The Climate Change Debate

On April 27, 2012 by Grad Forum

In a recent editorial, the journal Nature stated that, when it comes to climate change research,“Scientists must acknowledge that they are in a street fight.” Is this true? Has public discourse about climate change become so heated that even a respected scientific journal calls it “a street fight”? As graduate students in the Ecology and Evolutionary Biology program here at Dartmouth, we have been fascinated by the disregard for science in shaping public policy in our federal government. We have often asked ourselves why this is the case, and quickly realized the complexities of this question. A few months ago we decided to formally address this question by organizing a multi-day series centered on the theme of how politics and rhetoric subvert science in shaping public policy, with climate change being the major case study.

The Communication Street Fight: Scientists, the Media, and Politicians in the Climate Change Debate

-Talk: Shawn Otto, April 30, 4 pm, Oopik Auditorium, Life Sciences Center
Free and open to the public

Otto is an Oscar-nominated screenwriter and filmmaker who advocates for “smarter politics” in our national discourse on scientific topics. Along with other advocates, he helped organize an online discussion on scientific questions between candidates Obama and McCain in the 2008 election. He has also written a book Fool Me Twice: Fighting the Assault on Science in America about how the American discourse on science has changed, and the impact that has on policymaking.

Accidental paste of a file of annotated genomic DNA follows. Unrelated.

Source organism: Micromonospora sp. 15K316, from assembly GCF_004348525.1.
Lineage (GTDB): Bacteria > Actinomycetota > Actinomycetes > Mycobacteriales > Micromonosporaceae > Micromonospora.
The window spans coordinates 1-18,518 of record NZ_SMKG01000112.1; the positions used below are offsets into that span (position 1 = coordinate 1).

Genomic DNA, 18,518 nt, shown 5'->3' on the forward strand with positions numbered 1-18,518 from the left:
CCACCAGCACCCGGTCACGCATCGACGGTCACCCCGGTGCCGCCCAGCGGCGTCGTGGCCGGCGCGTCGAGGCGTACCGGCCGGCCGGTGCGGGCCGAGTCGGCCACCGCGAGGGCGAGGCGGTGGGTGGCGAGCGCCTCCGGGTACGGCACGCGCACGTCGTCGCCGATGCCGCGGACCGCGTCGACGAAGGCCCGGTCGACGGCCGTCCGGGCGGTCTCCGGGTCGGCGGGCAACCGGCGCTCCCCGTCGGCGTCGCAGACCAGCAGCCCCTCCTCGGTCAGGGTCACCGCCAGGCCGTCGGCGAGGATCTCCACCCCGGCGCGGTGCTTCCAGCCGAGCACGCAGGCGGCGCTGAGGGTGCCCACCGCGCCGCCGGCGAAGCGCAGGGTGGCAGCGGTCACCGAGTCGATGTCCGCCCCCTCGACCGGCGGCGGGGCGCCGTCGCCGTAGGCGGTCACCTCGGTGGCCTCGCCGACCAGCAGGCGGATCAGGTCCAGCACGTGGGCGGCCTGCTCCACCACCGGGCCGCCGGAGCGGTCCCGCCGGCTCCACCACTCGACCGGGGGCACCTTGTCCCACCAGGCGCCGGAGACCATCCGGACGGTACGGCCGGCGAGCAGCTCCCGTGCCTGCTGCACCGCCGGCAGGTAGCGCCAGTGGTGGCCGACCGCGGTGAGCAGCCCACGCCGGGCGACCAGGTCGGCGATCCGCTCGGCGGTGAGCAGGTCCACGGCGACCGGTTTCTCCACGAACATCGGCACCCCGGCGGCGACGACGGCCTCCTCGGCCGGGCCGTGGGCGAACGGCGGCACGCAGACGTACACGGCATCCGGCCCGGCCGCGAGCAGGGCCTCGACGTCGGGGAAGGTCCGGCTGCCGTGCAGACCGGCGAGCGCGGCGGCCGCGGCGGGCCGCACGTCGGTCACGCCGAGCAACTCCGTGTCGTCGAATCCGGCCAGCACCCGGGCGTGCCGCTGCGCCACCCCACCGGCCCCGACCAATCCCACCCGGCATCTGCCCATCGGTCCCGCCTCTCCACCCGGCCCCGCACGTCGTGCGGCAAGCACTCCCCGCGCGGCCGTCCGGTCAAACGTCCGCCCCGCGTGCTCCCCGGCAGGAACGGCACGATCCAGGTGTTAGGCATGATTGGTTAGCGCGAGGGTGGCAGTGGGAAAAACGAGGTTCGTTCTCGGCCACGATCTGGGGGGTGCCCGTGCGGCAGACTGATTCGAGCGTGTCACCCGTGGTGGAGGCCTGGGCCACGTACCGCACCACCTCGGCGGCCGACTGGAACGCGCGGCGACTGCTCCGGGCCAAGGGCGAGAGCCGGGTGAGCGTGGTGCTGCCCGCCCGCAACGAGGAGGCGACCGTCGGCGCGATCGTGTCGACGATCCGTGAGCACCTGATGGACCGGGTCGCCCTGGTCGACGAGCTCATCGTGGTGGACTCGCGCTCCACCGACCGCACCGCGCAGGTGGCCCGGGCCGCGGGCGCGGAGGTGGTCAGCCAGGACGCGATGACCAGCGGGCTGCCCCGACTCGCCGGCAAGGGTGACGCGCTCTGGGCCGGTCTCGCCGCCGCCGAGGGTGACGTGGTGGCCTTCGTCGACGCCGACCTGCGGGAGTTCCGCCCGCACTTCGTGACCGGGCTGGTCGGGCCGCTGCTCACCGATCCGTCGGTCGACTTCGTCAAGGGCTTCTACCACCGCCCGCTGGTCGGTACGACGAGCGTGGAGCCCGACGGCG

-Talk: Dr. Peter Frumhoff, May 10, 4 pm, Oopik Auditorium, Life Sciences Center
Free and open to the public

Dr. Frumhoff is the Director of Science and Policy, Union of Concerned Scientists (UCS). This spring, the UCS will launch a national project on “Science and Democracy,” placing them in an ideal position to address this topic. Dr. Frumhoff is a global change ecologist, who has served diverse roles in the scientific and policy arenas. He was also a lead author in the most recent Intergovernmental Panel on Climate Change (IPCC) assessment.

-Film Screening: “Bidder 70”, May 14, time and location tbd
Free and open to the public

This event addresses the role of activism in the public discourse on climate change. Acclaimed author Terry Tempest Williams will lead a discussion following the film. On December 19, 2008, Tim DeChristopher, as Bidder #70, derailed a federal oil and gas lease auction, by bidding on and winning 22,000 acres of land with no intention to pay or drill, effectively safeguarding thousands of acres of federal land. DeChristopher’s disruption of the auction enabled the Obama Administration and Interior Secretary Salazar to invalidate the auction, citing inadequate analysis of the environmental effects on surrounding areas and failure to assess contributions to global climate change. For his disruption of the auction, DeChristopher was indicted and convicted on two federal charges.

Co-sponsored by Environmental Studies, the Department of Biological Sciences, and the Graduate Student Council

Contacts: Carissa Aoki —, Jeff Lombardo –, Chelsea Vario

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